TITLE

Reading Mirrors: Reception of the Israeli Wall in the German Media, 2003-2004

AUTHOR(S)
Bikard, Arielle Fridson
PUB. DATE
April 2011
SOURCE
German Politics & Society;4/1/2011, Vol. 29 Issue 1, p25
SOURCE TYPE
Academic Journal
DOC. TYPE
Article
ABSTRACT
In what way does national history shape the interpretation of international events in that country's media? Germany has always had a particularly sensitive and complex relationship with Israel. The Holocaust left such a scar on German identity that the country cannot consider Israel without confronting its own history. In Israel, Germany sees a 'reflection' of its own historical and symbolic space. In this article, I draw together a close reading of major German newspapers with more interdisciplinary theoretical perspectives in order to illuminate the mechanism of what I call 'mirror reading,' and especially to reveal its workings during what I consider a key shift in the discourse on German identity. The German print media, which I treat as the activating agent in German narration of national identity, plays a central role in this reflection by projecting national symbols onto Israel. In particular, I identify the initial reception of the Israeli wall (2003-2004) as a turning point in the debate on German self-understanding after the Holocaust. I establish that there are two extremes in a continuum of how German national history can frame the Israeli wall, one making Germany an active agent and the other a passive one. Employing national symbols in the media distorts the domestic perception of foreign events. My study casts a first light on this little understood-but nonetheless crucial-phenomenon.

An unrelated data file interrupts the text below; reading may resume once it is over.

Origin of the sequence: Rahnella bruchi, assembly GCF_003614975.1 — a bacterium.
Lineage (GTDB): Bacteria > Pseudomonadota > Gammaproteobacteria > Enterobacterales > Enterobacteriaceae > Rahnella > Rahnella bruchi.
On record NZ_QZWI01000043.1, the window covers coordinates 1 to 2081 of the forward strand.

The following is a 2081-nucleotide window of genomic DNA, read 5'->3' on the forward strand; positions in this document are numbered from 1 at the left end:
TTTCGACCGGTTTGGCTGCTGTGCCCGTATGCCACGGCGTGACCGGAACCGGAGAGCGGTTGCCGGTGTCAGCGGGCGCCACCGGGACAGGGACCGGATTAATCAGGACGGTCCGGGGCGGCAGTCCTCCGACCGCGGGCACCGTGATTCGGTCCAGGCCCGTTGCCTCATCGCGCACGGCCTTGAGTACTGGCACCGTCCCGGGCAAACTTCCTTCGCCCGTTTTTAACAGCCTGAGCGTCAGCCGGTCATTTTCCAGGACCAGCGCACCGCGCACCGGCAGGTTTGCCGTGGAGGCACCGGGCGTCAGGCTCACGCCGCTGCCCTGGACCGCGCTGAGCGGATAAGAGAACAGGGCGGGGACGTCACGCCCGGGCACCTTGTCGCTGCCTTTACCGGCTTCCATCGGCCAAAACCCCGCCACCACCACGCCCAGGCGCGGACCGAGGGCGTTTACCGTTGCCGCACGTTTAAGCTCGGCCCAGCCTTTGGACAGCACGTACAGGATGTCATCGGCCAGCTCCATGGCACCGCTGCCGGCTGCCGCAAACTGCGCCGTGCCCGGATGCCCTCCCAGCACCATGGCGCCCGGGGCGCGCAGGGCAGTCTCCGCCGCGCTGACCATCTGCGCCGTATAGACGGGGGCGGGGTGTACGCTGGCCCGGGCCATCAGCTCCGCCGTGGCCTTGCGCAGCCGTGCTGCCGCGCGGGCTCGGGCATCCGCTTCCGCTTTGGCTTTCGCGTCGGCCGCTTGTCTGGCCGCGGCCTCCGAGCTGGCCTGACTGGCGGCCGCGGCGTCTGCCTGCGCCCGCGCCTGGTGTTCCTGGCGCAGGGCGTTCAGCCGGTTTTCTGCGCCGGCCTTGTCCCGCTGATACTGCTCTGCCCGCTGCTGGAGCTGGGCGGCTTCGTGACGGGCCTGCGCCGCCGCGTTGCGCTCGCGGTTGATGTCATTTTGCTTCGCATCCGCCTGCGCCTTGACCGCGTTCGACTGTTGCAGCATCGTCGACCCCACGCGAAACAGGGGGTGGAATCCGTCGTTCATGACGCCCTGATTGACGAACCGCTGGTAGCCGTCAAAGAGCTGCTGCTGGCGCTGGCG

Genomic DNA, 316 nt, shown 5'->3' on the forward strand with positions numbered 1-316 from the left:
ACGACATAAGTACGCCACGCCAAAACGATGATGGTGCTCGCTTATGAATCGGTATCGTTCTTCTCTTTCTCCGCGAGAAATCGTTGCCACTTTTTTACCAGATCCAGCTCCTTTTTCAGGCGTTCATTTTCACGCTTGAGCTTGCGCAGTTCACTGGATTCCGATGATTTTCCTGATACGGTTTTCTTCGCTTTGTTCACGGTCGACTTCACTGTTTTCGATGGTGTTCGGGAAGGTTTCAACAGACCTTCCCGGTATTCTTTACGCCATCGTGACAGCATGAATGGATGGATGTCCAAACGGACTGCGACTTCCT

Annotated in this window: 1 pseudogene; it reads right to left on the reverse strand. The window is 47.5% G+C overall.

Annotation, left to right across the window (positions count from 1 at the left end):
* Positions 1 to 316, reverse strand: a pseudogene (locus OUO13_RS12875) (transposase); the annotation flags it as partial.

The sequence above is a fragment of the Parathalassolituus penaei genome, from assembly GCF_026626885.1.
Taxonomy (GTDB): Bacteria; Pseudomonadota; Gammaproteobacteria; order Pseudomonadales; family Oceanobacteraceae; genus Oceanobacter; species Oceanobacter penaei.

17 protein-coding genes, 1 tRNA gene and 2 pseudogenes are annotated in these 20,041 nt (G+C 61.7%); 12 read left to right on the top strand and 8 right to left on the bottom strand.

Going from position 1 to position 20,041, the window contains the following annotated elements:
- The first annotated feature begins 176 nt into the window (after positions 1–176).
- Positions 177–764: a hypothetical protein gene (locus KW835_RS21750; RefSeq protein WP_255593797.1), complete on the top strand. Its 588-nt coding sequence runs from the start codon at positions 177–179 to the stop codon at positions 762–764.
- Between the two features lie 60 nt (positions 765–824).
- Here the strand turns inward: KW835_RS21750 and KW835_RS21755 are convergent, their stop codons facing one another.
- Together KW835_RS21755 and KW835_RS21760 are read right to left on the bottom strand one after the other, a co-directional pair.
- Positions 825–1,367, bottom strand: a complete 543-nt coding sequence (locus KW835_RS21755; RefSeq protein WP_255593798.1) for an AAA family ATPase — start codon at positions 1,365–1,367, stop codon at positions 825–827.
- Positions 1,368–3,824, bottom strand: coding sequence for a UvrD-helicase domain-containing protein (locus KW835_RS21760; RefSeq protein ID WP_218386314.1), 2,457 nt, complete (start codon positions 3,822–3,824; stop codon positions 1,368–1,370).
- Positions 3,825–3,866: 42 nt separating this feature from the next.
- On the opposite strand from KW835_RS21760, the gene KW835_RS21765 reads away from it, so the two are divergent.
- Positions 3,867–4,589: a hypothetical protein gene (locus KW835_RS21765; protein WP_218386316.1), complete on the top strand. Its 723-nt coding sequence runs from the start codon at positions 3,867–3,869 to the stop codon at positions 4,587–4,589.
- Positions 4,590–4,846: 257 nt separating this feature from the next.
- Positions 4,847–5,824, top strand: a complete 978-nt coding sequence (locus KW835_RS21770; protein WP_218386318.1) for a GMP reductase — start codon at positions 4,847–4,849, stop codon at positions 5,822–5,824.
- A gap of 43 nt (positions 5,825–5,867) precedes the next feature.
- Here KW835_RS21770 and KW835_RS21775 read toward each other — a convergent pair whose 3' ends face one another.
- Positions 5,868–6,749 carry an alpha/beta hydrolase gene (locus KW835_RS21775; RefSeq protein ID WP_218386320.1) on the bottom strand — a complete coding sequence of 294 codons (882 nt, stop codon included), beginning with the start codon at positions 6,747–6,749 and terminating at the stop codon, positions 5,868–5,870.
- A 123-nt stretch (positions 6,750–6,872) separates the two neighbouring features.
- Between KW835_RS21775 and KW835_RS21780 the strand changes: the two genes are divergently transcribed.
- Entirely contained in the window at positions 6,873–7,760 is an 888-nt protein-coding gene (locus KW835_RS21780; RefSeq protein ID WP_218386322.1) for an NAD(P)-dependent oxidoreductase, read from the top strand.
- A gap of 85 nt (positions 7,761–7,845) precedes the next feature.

ACCESSION #
61875118

 

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